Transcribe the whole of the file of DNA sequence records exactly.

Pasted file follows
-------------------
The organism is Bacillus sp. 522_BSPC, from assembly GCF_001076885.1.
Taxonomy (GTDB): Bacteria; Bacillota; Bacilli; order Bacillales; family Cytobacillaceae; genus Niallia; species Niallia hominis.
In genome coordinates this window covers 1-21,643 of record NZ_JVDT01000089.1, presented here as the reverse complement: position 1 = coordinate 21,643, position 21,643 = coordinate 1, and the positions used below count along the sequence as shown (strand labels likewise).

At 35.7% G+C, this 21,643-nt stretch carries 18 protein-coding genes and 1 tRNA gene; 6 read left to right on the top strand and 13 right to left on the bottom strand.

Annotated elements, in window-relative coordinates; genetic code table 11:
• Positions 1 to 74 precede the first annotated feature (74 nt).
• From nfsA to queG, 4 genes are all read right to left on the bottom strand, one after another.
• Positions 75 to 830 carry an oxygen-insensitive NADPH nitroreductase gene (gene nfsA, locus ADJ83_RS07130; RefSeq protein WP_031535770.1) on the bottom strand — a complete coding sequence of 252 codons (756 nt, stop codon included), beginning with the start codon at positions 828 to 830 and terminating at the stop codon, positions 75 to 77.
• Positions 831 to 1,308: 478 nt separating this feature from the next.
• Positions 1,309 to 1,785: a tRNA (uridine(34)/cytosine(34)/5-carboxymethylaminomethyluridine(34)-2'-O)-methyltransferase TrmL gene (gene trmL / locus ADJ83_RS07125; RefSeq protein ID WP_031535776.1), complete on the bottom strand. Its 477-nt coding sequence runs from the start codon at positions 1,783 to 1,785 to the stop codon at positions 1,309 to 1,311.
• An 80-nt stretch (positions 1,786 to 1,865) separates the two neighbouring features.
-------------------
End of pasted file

The organism is Bacillus sp. 522_BSPC, from assembly GCF_001076885.1.
Taxonomy (GTDB): Bacteria; Bacillota; Bacilli; order Bacillales; family Cytobacillaceae; genus Niallia; species Niallia hominis.
In genome coordinates this window covers 1-21,643 of record NZ_JVDT01000089.1, presented here as the reverse complement: position 1 = coordinate 21,643, position 21,643 = coordinate 1, and the positions used below count along the sequence as shown (strand labels likewise).

At 35.7% G+C, this 21,643-nt stretch carries 18 protein-coding genes and 1 tRNA gene; 6 read left to right on the top strand and 13 right to left on the bottom strand.

Annotated elements, in window-relative coordinates; genetic code table 11:
• Positions 1 to 74 precede the first annotated feature (74 nt).
• From nfsA to queG, 4 genes are all read right to left on the bottom strand, one after another.
• Positions 75 to 830 carry an oxygen-insensitive NADPH nitroreductase gene (gene nfsA, locus ADJ83_RS07130; RefSeq protein WP_031535770.1) on the bottom strand — a complete coding sequence of 252 codons (756 nt, stop codon included), beginning with the start codon at positions 828 to 830 and terminating at the stop codon, positions 75 to 77.
• Positions 831 to 1,308: 478 nt separating this feature from the next.
• Positions 1,309 to 1,785: a tRNA (uridine(34)/cytosine(34)/5-carboxymethylaminomethyluridine(34)-2'-O)-methyltransferase TrmL gene (gene trmL / locus ADJ83_RS07125; RefSeq protein ID WP_031535776.1), complete on the bottom strand. Its 477-nt coding sequence runs from the start codon at positions 1,783 to 1,785 to the stop codon at positions 1,309 to 1,311.
• An 80-nt stretch (positions 1,786 to 1,865) separates the two neighbouring features.